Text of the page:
Piles of Peer Reviewed Research Show How Bad Cooking With Gas Is For Your Health

Written by†Lloyd Alter

Cooking with gas has become a controversial subject. For years, serious cooks wouldn’t consider anything else; now, many are using induction. In my own home, we have gas; it used to be the greener way to cook when electricity was made with coal, which it isn’t where I live anymore. (Thanks,†Dalton and Kathleen!)

But the other consideration besides carbon emissions is health. I have discussed the issue of†products of combustion from burning gas, why†good exhaust hoods are important, and why†closed kitchens are healthier than open kitchens.

But†Shelly L. Miller,†environmental engineer and Professor of Mechanical Engineering at the University of Colorado Boulder, recently launched a barrage of tweets linking to research into the effects of gas on indoor air quality.

Here are a few of the tweets, with excerpts from the studies and abstracts below, which I have edited for easier reading and brevity.

Passive Smoking, Gas Cooking, and Respiratory Health of Children Living in Six Cities

This older (1982) study found that second-hand smoke was a lot worse than cooking with gas, but “They also suggest that exposure to gas stoves may be associated with reduced pulmonary function but do not show increases in respiratory illness among children exposed to gas stoves.”

Respiratory Symptoms in Children and Indoor Exposure to Nitrogen Dioxide and Gas Stoves

“Nitrogen dioxide levels were measured in 80 homes in the Latrobe Valley, Victoria, Australia, using passive samplers. Some 148 children between 7 and 14 yr of age were recruited as study participants, 53 of whom had asthma. Health outcomes for the children were studied using a respiratory questionnaire, skin prick tests, and peak flow measurements…. Gas stove exposure was a significant risk factor for respiratory symptoms even after adjusting for nitrogen dioxide levels, suggesting an additional risk apart from the average nitrogen dioxide exposure associated with gas stove use.”

Association of respiratory symptoms and lung function in young adults with use of domestic gas appliances

“Women who reported they mainly used gas for cooking had an increased risk of several asthma-like symptoms during the past 12 months including wheeze and asthma attacks. Women who used a gas stove or had an open gas fire had reduced lung function and increased airways obstruction compared with women who did not. These associations were not observed in men.”

Respiratory Disease Rates and Pulmonary Function in Children Associated with NO2 Exposure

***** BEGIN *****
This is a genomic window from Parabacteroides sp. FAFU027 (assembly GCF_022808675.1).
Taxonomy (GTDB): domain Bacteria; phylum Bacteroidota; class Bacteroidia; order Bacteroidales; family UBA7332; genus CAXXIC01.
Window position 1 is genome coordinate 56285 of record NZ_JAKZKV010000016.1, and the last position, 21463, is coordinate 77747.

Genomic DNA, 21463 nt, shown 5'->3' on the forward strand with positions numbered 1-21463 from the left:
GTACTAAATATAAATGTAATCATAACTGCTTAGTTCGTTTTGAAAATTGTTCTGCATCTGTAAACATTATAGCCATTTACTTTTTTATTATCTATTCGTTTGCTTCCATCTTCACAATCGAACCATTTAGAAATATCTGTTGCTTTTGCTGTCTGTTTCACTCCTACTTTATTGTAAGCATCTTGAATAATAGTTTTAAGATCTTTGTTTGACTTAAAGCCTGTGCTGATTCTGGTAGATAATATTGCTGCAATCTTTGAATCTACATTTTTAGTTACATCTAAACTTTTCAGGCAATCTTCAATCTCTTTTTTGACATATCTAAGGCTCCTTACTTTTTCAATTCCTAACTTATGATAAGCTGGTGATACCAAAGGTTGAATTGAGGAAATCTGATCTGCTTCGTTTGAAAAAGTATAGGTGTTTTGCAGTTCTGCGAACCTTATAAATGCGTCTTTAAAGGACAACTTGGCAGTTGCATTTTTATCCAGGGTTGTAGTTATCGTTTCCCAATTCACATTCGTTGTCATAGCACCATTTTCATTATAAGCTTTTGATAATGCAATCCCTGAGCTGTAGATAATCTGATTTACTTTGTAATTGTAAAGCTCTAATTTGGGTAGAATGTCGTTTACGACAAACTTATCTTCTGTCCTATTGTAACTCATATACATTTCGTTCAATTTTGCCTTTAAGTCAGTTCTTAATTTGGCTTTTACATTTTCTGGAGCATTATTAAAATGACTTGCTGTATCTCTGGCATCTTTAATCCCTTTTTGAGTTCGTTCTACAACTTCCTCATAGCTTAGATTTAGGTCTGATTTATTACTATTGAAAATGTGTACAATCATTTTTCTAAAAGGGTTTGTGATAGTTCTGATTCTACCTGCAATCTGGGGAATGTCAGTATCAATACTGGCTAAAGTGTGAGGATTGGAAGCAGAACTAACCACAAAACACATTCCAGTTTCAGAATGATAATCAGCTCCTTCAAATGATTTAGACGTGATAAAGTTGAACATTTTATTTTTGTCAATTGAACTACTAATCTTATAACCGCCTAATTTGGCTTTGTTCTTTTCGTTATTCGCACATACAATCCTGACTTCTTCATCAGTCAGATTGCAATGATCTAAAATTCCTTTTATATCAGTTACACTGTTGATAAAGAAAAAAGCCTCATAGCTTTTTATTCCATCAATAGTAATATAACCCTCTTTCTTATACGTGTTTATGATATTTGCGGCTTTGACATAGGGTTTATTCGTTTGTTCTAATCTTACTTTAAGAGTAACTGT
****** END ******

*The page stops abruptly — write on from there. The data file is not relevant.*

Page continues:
“As part of a long-range, prospective study of the health effects of air pollution, approximately 8,000 children from 6 yrs to 10 yrs of age from 6 communities had questionnaires completed by their parents and had simple spirometry performed in school. Comparisons were made between children living in homes with gas stoves and those living in homes with electric stoves. Children from households with gas stoves had a greater history of respiratory illness before age 2.”

A cross-sectional study of the association between ventilation of gas stoves and chronic respiratory illness in U.S. children

This study compares the use of an exhaust hood and ventilation over a range to cooing without extra ventilation.

“In homes that used gas stoves, children whose parents reported using ventilation when operating their stove had higher lung function and lower odds of asthma, wheeze, and bronchitis compared to homes that never used ventilation or did not have ventilation available after adjusting for other risk factors.”

After scanning this research I can only conclude that gas ranges simply do not belong in our homes, particularly in open kitchens, and should never be used without a properly designed and balanced exhaust system, which is almost impossible to find. And for a modern, well-sealed home with controlled mechanical ventilation, (like a Passive House), just forget about it.

And thank you, Shelly L. Miller!

This†post originally appeared†on TreeHugger

113 comments

Chad Anderson
Chad Anderson4 days ago

Thank you.

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Leanne K
Leanne Kabout a month ago

Um the La Trobe valley is where victoria generates its electricity by burning coal. There is an underground fire that is out of control along the coal seam that has burnt for years. The area is well known for poor air quality.

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Jan W
Jan Wabout a month ago

thanks

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Leo C
Leo Custerabout a month ago

thank you for sharing!

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hELEN h
hELEN hEARFIELDabout a month ago

tyfs

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Amanda M
Amanda Mabout a month ago

Thanks for sharing

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Amanda M
Amanda Mabout a month ago

Thanks for sharing

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Leo C
Leo Custerabout a month ago

Thank you for sharing!

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Kathy G
Kathy Gabout a month ago

Thank you

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Kathy G
Kathy Gabout a month ago

Thank you

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